Farmers in the Lake District National Park will be able to benefit from a new national grants programme from 1 July, with more than £1 million available locally this year.
The three-year grants programme - Farming in Protected Landscapes – has been launched by Defra and will be managed locally by the Lake District National Park Authority. The funding aims to help farm businesses adapt for the future, become more resilient and prepare for Environmental Land Management.
The programme was announced today alongside other Government proposals to support nature recovery within protected landscapes, and help more people from all parts of society access Britain’s most beautiful landscapes.
The Lake District’s unique farming heritage and traditions have helped create this special place over thousands of years and played a key role in the Lake District being designated a World Heritage site in 2017. Farming has shaped the Lake District landscape, with the upland farming of iconic breeds, like Herdwick sheep. Alongside distinctive farm houses, barn structures, dry stone walls, and pack horse bridges, these are all things that are uniquely Lake District.
The Lake District National Park Authority wants to continue to work with farmers, landowners, communities and businesses to balance sustainable, productive, and profitable land management choices to address and adapt, and recover from the threats facing farming, nature, climate and communities.
The new programme will look at funding Lake District projects under one or more of these four headings:
Climate – includes projects that help address climate change like re-wiggling a straightened watercourse, for the biodiversity and natural flood management benefits this can bring, or assisting a farm to take actions to reduce carbon emissions.
Nature – includes work that supports nature-friendly sustainable farms, allowing natural processes to develop across an area of land, or wetland creation to support a variety of wildlife.
People – includes projects that provide opportunities for people to engage with the landscape. This could be working with new audiences to help them experience the Lake District, or being able to offer farm walks to help give people a greater insight into farming. Or it could be improving parking facilities, or replacing stiles with gates to make routes more accessible for locals and visitors.
Place – includes work that supports cultural heritage, this could be conserving historic features on a farm or repairing dry stone walls. Or, supporting a locally-branded food initiative which promotes the links between the product and the landscape in which it is produced.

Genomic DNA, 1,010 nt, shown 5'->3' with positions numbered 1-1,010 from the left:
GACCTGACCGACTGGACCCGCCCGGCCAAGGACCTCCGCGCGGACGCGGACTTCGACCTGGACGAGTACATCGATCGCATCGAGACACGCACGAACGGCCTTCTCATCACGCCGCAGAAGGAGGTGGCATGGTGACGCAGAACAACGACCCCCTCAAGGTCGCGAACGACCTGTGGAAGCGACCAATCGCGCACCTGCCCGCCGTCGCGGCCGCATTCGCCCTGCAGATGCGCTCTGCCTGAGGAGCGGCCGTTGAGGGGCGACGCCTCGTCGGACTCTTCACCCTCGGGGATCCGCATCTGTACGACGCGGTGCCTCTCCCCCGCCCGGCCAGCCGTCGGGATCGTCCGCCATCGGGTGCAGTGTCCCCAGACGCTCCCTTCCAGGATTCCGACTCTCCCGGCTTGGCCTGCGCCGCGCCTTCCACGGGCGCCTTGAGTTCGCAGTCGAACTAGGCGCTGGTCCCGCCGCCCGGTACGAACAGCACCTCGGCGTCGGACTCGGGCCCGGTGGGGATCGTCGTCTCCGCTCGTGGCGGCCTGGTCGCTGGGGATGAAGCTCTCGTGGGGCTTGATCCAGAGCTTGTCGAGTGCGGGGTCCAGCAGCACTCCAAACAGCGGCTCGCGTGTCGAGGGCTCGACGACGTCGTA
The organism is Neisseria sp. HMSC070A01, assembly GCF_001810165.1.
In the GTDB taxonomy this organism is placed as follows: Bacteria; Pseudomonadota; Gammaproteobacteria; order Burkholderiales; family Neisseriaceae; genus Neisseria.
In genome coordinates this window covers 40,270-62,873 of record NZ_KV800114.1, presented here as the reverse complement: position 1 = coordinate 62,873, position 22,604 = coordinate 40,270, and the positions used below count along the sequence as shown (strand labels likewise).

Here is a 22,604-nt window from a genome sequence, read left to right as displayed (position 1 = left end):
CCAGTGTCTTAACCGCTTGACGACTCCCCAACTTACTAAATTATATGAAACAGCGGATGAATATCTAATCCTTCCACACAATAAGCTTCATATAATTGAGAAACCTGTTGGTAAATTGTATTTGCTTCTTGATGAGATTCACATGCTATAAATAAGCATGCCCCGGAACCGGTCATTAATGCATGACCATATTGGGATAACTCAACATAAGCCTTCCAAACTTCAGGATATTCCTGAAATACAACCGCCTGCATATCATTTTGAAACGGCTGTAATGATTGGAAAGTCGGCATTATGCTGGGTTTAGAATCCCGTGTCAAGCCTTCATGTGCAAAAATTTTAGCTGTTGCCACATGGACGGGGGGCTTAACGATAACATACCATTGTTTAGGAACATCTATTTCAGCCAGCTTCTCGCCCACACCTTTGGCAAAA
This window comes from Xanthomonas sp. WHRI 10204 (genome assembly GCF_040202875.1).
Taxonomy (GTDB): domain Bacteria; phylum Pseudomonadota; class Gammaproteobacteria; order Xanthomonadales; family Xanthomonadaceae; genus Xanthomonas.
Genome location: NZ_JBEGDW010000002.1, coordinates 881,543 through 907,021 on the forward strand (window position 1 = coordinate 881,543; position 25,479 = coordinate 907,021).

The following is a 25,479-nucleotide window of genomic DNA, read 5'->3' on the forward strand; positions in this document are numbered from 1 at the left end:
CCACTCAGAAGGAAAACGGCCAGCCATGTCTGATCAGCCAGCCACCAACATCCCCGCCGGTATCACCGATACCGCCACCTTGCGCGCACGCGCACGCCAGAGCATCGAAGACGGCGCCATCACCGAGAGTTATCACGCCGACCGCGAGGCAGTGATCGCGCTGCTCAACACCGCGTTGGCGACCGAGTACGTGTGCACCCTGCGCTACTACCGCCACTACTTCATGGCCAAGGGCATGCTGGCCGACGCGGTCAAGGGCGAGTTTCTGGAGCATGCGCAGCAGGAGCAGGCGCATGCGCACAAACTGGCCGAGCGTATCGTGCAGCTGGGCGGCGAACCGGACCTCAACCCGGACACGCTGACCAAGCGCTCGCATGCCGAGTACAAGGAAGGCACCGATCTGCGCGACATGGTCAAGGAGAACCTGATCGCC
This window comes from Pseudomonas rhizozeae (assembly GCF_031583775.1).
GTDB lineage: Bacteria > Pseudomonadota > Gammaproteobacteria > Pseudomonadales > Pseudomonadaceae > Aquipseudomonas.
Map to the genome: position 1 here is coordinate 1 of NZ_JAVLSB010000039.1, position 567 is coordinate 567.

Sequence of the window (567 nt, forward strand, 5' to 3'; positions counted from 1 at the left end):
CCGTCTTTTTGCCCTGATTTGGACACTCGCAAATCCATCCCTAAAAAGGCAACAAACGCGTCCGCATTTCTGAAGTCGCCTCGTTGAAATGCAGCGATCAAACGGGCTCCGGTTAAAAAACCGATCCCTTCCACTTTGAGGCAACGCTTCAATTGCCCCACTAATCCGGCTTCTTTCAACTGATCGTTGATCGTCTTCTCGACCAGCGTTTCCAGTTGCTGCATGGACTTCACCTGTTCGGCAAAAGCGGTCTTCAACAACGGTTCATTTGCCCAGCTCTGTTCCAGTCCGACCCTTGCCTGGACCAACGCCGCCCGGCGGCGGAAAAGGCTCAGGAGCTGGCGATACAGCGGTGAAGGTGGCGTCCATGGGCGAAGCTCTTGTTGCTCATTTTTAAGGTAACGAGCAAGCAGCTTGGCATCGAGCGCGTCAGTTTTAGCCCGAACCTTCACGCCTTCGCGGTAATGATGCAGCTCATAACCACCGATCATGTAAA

The Lake District National Park Authority’s Farming Officer, Andrea Meanwell welcomes this new scheme. She says:
“Farmers and land managers living and working in the Lake District have a deep understanding of the opportunities and challenges we face in our unique landscapes and communities.
“Our farmers are custodians of the National Park, and this funding will give them flexibility to decide how best to take advantage of the opportunities, address the challenges and continue to look after our special Lake District landscape.”
Andrea Meanwell continues: “Before applying, please contact us to discuss your application, our contact details and full details of the programme are available here.”
Applications for the first year of Programme funding should be made between 1st July 2021 and 31st January 2022, and grant funding decisions will be made on a monthly basis.
The proposals announced by Government today follow the independent review led by Julian Glover which called for action to make our protected landscapes greener, more beautiful and open to everyone.
The Lake District is one of 44 different protected landscapes in England. Including, in Cumbria, Arnside and Silverdale AONB, Solway Coast AONB, North Pennines AONB and Yorkshire Dales National Park.
Photo, courtesy of National Trust, shows: Yew Tree Farm, Coniston, Lake District National Park